In processing this image, I applied three of the 10 rules described in the article.
1) Rule of thirds. When snapping birds through a window that is framed by curtains, I often don't have time to consider perfect composition. If I wait too long, I'm photographing an empty branch. I'll often plant the bird smack in the middle of the frame and plan to crop later.
2) Cropping: The small finch in the original shot is nearly lost in the branches. Cropping focuses interest on the main subject.
3) Framing: I love to shoot objects through natural frames. I considered cropping out the branches on the far left, but it made the photo too heavy on the bottom. Instead, I framed my crop to place the bird in the lower right third of the image, framed by surrounding branches, and kept the left-most branches for an anchor.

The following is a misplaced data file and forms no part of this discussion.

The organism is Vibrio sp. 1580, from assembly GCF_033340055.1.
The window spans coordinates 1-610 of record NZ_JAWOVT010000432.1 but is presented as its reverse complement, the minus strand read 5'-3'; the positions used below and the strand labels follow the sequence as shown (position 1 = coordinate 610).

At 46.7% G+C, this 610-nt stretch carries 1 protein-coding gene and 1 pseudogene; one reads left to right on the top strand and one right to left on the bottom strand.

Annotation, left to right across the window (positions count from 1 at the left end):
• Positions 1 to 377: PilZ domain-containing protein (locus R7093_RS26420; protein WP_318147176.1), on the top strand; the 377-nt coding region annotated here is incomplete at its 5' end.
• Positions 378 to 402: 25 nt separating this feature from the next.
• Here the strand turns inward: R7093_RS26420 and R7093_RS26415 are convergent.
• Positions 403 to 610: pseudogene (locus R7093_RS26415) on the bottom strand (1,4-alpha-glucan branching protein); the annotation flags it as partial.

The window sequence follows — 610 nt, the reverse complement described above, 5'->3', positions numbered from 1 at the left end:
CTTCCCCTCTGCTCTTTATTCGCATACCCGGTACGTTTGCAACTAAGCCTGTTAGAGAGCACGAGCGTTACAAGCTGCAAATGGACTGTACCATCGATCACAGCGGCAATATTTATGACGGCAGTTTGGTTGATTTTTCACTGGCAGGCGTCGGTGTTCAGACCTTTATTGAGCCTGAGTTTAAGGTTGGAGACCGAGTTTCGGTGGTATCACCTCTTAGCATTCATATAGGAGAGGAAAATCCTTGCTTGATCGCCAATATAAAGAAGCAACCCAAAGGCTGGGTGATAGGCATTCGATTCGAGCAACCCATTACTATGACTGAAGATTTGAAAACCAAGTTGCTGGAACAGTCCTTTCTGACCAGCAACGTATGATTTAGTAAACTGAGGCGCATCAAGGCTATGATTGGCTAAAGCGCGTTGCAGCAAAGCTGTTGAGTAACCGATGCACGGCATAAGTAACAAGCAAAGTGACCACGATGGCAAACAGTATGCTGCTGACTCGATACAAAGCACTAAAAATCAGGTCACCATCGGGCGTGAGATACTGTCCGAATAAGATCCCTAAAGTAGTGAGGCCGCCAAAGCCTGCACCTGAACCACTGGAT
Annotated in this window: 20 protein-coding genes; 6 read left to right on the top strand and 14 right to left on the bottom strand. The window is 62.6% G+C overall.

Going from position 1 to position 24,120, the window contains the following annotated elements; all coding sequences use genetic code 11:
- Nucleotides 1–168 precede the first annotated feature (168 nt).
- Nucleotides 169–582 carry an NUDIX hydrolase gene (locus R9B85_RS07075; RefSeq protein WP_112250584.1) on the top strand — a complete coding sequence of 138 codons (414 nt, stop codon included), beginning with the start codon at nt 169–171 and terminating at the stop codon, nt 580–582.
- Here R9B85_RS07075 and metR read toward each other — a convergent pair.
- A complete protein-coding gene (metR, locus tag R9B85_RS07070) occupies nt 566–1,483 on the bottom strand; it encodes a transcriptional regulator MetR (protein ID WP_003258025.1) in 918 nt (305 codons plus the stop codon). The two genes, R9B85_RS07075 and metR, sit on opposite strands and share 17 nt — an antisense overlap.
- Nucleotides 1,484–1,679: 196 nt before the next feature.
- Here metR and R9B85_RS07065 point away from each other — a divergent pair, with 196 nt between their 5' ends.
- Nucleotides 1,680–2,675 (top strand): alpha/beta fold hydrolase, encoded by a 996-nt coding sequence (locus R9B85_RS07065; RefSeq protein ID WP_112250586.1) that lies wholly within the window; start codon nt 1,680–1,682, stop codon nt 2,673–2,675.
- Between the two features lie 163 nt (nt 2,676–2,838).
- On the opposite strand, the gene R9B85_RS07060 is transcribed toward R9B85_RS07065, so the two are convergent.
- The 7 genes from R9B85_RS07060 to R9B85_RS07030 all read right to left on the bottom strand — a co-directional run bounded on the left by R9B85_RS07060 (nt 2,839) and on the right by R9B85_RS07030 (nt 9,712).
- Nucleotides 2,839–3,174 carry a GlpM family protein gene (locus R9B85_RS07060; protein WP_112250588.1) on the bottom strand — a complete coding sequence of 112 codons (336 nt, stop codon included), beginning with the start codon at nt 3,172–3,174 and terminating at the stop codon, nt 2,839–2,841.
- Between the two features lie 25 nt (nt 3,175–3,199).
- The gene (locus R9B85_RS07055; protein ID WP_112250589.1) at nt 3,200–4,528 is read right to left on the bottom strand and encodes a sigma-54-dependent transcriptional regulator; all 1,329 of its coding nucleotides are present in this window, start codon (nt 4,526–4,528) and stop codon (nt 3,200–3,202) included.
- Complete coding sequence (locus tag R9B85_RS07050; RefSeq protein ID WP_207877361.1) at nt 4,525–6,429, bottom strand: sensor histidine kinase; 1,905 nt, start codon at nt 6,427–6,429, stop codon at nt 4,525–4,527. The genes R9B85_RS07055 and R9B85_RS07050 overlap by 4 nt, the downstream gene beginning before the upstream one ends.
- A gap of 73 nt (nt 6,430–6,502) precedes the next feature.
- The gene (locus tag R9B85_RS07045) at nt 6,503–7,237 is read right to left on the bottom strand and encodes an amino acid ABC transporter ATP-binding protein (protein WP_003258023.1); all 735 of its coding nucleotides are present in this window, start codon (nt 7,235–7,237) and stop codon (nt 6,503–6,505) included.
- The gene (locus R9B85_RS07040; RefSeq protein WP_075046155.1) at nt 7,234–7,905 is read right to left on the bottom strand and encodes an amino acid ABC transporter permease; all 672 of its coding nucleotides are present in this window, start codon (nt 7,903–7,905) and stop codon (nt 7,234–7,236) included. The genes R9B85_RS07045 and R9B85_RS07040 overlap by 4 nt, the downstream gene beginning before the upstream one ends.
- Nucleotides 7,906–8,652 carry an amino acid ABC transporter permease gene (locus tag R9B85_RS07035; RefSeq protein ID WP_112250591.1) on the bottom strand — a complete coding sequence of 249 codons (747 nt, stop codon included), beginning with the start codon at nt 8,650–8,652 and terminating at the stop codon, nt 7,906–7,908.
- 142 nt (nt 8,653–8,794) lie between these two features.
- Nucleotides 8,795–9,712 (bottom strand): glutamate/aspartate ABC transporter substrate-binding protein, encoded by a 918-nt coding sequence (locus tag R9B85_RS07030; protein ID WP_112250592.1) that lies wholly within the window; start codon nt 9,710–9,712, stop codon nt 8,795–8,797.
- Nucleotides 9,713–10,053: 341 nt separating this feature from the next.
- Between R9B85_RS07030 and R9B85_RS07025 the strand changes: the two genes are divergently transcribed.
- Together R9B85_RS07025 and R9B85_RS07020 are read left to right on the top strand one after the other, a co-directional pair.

I played with Levels and brightness, and bumped the hue & saturation on the bird only just a touch, to really pop him off the branch. I considered changing the rest of the image to B&W, but it was already so pale and neutral I decided to leave it au naturel.
Comments on my decisions most welcome!
Edit: Taking Julie's advice, I cropped out some of the left-most branches. Her suggestion proved to be right-on. I thought while I was at it, I'd clone out some of those soft-focus branches as well. See image #3.
Shot manual, handheld. Shutter: 1/250, f/5.6, ISO 200, focal length 281mm